Sweden vs. Romania
Saturday 23rd March
Sweden may have reached the quarter-finals of the World Cup but as impressive as that achievement was, it’s worth remembering they benefited slightly from the fixtures they encountered.
They finished level on points during qualification with a below-par Netherlands outfit – who shot themselves in the foot with a defeat away in Bulgaria – and beat one of the weakest Italy sides in years during the play-offs to get to Russia.
Meanwhile, at the showpiece event itself they downed middling outfits South Korea, Mexico and Switzerland, but lost to heavyweights Germany and England.
They’ve followed up their summer exploits with some mixed results and were only narrowly promoted from their UEFA Nations League group featuring an ageing Russia and a poor Turkey side, so they’ll need to raise their game here.
Janne Andersson’s team certainly can’t leave any room for complacency with Romania taking big strides forwards since Cosmin Contra came in at the helm back in September 2017.
After some decent but not spectacular results at the end of that year, 2018 yielded some excellent performances as they won seven of 10 unbeaten matches, including friendly wins over Chile and Sweden themselves.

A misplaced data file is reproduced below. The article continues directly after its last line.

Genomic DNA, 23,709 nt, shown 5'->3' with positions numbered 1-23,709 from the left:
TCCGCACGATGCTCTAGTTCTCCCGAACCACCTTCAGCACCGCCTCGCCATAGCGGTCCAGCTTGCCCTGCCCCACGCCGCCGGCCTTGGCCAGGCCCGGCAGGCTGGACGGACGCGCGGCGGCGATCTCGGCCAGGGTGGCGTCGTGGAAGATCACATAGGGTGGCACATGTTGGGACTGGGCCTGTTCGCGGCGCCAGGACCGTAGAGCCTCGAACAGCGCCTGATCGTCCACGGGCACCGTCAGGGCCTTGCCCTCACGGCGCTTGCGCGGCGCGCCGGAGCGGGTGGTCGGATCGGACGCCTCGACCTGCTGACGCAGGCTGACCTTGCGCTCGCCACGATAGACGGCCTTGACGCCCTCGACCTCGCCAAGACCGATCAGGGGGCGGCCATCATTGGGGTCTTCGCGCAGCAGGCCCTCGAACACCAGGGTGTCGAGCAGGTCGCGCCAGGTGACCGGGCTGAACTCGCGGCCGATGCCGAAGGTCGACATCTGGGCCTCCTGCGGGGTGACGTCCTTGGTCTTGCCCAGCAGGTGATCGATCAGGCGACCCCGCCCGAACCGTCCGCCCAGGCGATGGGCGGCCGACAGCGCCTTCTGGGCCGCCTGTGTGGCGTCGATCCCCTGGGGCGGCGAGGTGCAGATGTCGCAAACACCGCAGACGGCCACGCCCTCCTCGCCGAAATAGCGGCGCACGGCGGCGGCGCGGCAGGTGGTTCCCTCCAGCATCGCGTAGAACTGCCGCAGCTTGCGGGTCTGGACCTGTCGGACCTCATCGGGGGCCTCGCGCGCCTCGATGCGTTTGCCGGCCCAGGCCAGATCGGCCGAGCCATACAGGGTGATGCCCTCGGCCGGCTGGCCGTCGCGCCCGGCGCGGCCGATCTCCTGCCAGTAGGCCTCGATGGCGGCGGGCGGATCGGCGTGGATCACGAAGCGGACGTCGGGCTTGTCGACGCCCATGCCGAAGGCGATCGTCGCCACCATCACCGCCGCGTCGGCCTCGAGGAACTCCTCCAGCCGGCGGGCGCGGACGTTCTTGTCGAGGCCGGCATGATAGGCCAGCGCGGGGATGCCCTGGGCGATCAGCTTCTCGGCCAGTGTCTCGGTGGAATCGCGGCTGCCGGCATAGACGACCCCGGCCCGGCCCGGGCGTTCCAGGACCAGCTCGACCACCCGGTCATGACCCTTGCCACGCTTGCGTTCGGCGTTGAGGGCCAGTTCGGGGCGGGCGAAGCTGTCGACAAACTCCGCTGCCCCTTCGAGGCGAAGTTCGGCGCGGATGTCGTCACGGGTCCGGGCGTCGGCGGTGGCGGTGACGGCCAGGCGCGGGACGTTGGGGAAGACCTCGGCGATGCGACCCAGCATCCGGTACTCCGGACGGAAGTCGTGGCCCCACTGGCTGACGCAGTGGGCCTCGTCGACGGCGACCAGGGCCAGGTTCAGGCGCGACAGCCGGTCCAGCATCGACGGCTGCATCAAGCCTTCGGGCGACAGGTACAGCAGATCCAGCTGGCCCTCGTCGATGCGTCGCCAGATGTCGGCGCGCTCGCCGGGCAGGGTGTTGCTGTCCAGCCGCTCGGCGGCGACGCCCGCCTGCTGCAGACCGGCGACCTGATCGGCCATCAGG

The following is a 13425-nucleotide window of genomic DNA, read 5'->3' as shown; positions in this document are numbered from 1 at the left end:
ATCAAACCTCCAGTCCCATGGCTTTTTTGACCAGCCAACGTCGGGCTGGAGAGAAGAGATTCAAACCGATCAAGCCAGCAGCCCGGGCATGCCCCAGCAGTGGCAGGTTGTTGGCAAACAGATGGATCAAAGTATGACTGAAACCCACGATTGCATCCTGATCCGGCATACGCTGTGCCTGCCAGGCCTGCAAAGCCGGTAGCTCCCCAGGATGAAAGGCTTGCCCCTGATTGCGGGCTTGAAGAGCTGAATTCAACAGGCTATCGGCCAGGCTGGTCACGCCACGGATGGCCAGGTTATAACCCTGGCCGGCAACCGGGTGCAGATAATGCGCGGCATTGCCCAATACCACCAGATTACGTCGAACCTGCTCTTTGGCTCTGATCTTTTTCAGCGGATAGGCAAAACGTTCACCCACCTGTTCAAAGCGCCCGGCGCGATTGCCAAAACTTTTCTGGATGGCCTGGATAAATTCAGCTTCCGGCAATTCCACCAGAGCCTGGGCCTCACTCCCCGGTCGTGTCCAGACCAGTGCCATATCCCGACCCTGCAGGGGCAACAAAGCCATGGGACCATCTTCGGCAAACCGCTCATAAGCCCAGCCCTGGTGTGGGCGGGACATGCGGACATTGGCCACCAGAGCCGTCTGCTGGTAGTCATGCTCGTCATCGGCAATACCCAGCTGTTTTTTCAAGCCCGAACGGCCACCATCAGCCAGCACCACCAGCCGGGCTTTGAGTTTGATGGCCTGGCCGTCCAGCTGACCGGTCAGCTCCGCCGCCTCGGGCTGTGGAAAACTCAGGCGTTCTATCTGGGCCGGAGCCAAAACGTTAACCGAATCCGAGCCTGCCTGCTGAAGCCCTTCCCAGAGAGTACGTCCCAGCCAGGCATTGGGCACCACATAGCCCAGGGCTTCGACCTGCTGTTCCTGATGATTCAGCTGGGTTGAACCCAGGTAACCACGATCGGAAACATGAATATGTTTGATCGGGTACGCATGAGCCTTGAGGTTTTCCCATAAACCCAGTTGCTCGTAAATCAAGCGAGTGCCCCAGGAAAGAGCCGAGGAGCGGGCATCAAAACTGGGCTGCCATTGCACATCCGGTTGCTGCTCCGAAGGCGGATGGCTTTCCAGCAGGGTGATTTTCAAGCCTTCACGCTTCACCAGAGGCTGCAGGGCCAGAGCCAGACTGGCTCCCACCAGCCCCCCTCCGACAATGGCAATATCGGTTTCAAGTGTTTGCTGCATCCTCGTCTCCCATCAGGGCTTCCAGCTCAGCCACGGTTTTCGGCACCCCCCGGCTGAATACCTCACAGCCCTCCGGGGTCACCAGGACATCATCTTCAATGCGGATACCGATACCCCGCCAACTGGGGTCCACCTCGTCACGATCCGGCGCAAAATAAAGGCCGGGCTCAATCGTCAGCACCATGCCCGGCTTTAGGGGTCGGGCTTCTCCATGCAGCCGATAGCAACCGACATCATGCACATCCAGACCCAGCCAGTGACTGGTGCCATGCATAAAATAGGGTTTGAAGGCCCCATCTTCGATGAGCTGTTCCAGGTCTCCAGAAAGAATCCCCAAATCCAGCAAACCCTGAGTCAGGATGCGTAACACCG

Admittedly, most of their fixtures under new management have come on home turf, but a 1-1 draw away to another Scandinavian outfit, Denmark, at the back end of the World Cup qualifiers suggests Sweden won’t have it all their own way.
The hosts are a poor W1-D3-L2 in front of their own fans since the end of the qualifiers, and worse still is their record without Victor Lindelof.
The centre-back has been one of our most consistent performers this term with Chris Smalling, Phil Jones and Eric Bailly battling it out to be his regular partner, but he’s rather strangely pulled out of the national squad with reports suggesting the decision was down to his mate John Guidetti not getting the call up.
Regardless of the truth of the matter, he’s absolutely crucial for the Swedes, who have only won two of the last 10 where he didn’t start (W2-D4-L4) and none of the last five such occasions.
Sweden don’t lose too many competitive games at home, but their reduced circumstances leave the visitors a good price to pick up a point.
*all odds are subject to change